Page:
big and broad promises to chosen one

promises made to “David” parallel things ascribed to God – God the most high ‛elyôn of heavenly assembly (6, Psa. 82:6), David highest of earthly kings (27); God rules the sea (9-10), David similar (25)

who is the real “firstborn”? v.26-27

David the “lastborn” of Jesse, given position of honor typical of firstborn; seems like full promise too big for just David

reiterated that it is an everlasting covenant

forever: Psalm 89:4, 28, 29, 36, 37 this ruling dynasty will last as surely and long as sun and moon, will be as much a witness to God and his covenant as heavenly bodies are to his handiwork

as secure as character of God – v.33-35

secured loans have best terms – God has put up his holiness as collateral to guarantee his promise, his final word on the subject: spoken once for all

D. the problem v.38-51

from highest high to lowest low – what happened? exact opposite of what was promised

rejection <> favor — anger <> lovingkindness — humiliation <> honor — defeat <> victory

enemy exalted over David (his successors); kingdom experienced humiliating losses

following days of psalmist, conditions even worse: divided kingdom becomes no kingdom, exiled in Babylon

trend from human perspective: David unquestionably the high point, downhill ever since; Messianic hope didn’t pan out either, at least not yet

inability to keep the terms of the covenant; now what???

how long until there’s a change? (46)

psalmist’s language / accusation more like what a pagan would say – God, you promised one thing, then went and did another

but questions in v.46-48 demonstrate faith, dependence on God; may have like Job spoken strongly, but still maintained confidence in God even when he couldn’t understand God’s methods

where did the blessings go? (49)

rightly assumes blessings are somehow connected with covenant promises – no covenant, no expectation of good from God

still true in New Covenant – receive blessings, favor from God only by union with mediator of new covenant

did God’s people believe only positive promises?

accusation of God seem to imply didn’t take threat of consequences (30-33) seriously

can’t bring themselves to believe covenant with such large and long promises could ever not be kept

looked for someone who would keep conditions of covenant, receive blessings, rule once again from David’s throne

highly unlikely they would have understood v.38ff as applying to Ideal King, Messiah

E. the resolution v.52

promises God made are good ones, should be experienced by those in covenant community but…

first perfect covenant head Adam couldn’t keep terms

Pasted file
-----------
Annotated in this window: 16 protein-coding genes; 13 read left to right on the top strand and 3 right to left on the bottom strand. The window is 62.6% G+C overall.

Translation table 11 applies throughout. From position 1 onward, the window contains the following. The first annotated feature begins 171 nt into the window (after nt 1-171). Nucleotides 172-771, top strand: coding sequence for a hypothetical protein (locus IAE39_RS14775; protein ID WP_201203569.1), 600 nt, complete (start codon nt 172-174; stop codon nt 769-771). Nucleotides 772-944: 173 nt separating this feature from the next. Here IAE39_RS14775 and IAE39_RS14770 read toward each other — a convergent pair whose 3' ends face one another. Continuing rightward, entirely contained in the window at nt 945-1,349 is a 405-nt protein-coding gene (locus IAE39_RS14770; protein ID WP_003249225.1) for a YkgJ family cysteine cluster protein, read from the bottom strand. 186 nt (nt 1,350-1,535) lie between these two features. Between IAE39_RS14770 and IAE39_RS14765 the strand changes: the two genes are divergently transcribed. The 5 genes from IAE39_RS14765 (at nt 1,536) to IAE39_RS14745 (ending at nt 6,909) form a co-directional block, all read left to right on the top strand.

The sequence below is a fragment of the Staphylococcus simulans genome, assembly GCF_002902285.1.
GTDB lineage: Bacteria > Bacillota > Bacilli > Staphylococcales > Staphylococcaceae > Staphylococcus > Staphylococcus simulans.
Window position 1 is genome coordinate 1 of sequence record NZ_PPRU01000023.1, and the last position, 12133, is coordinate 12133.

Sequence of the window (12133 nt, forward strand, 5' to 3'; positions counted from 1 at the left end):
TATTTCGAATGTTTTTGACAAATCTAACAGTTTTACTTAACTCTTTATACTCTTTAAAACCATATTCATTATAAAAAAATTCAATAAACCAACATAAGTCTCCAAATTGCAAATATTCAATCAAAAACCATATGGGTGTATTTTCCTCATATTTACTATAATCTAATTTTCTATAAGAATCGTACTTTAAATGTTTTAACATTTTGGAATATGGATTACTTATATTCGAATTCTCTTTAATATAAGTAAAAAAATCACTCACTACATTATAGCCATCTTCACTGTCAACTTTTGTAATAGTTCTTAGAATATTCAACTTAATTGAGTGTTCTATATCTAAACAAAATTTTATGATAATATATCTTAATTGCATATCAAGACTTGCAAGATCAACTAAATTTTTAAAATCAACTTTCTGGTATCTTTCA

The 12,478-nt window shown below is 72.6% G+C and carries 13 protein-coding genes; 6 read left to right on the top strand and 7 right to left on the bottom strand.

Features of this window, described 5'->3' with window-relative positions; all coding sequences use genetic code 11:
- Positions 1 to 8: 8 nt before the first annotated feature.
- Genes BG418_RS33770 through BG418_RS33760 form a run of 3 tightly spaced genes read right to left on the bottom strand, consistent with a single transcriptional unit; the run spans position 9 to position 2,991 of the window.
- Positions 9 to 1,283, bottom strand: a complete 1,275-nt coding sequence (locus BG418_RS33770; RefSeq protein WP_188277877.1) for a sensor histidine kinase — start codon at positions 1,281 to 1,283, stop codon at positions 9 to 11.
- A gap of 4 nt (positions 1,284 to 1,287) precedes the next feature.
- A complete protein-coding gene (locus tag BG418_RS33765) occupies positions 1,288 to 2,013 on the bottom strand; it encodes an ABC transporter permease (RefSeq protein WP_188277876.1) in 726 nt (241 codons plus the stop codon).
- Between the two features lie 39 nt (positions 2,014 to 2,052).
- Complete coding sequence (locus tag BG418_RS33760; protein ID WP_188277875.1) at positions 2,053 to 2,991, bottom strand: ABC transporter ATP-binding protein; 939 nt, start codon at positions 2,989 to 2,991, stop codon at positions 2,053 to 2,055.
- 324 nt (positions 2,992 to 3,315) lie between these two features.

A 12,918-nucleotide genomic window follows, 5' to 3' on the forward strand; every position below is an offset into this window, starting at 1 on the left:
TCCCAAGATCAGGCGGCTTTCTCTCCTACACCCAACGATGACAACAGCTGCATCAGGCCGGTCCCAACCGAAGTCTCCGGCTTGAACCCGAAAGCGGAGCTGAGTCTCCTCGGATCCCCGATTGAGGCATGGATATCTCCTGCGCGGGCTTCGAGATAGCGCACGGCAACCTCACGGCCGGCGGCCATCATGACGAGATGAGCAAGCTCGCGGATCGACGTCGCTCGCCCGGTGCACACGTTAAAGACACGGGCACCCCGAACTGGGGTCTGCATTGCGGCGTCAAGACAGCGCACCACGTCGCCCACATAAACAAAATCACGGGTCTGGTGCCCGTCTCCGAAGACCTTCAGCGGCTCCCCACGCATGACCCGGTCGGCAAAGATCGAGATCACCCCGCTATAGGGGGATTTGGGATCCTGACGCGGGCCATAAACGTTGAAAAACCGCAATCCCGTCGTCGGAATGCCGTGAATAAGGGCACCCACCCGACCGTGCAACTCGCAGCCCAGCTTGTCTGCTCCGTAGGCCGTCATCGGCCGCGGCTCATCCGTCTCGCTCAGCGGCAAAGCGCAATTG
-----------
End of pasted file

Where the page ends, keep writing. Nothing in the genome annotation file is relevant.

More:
second particularly selected leader couldn’t keep them either; actually were more – Noah, Abraham, Moses

goes to show: even with “help” fallen man cannot satisfy God’s demands; if blessings depend on perfect obedience, situation is hopeless because mankind is helpless

over and over God reminded his people something better had to come

repetitive nature of sacrifices pointed people toward superior offering for sin – once for all that would truly forgive

even a 100% pure lamb could not fully atone for one sinful person; value just isn’t there (sorry PETA)

circumstances like David’s make plain a better person had to appear – if there’s any hope of lasting implementation of covenant, would require someone who could keep its terms

can’t give up on covenant and its complete fulfillment

saw partial satisfaction in David, will find full satisfaction in David’s Son

not only positive, also negative with this provision

David and immediate offspring suffered humiliation on their own account, because of their own sinfulness and failure to meet terms of God’s covenant; not so for Son of David-Son of God

his humiliation for the sake of others, actually accomplished something for them: a better priesthood, better sacrifice, better covenant

achieved by the one who truly is the Ideal – the Holy One of Israel who is our King

Jesus satisfied both requirements of covenant – he merited the promised blessings by his active obedience; suffered the promised curses by his passive obedience (made sin for us)

means he can dispense the blessings he merited to those for whom he suffered the curse

anyone wanting to receive God’s favor must look to the one he has favored, Lord Jesus, the one who since his ascension is ruling from his eternal throne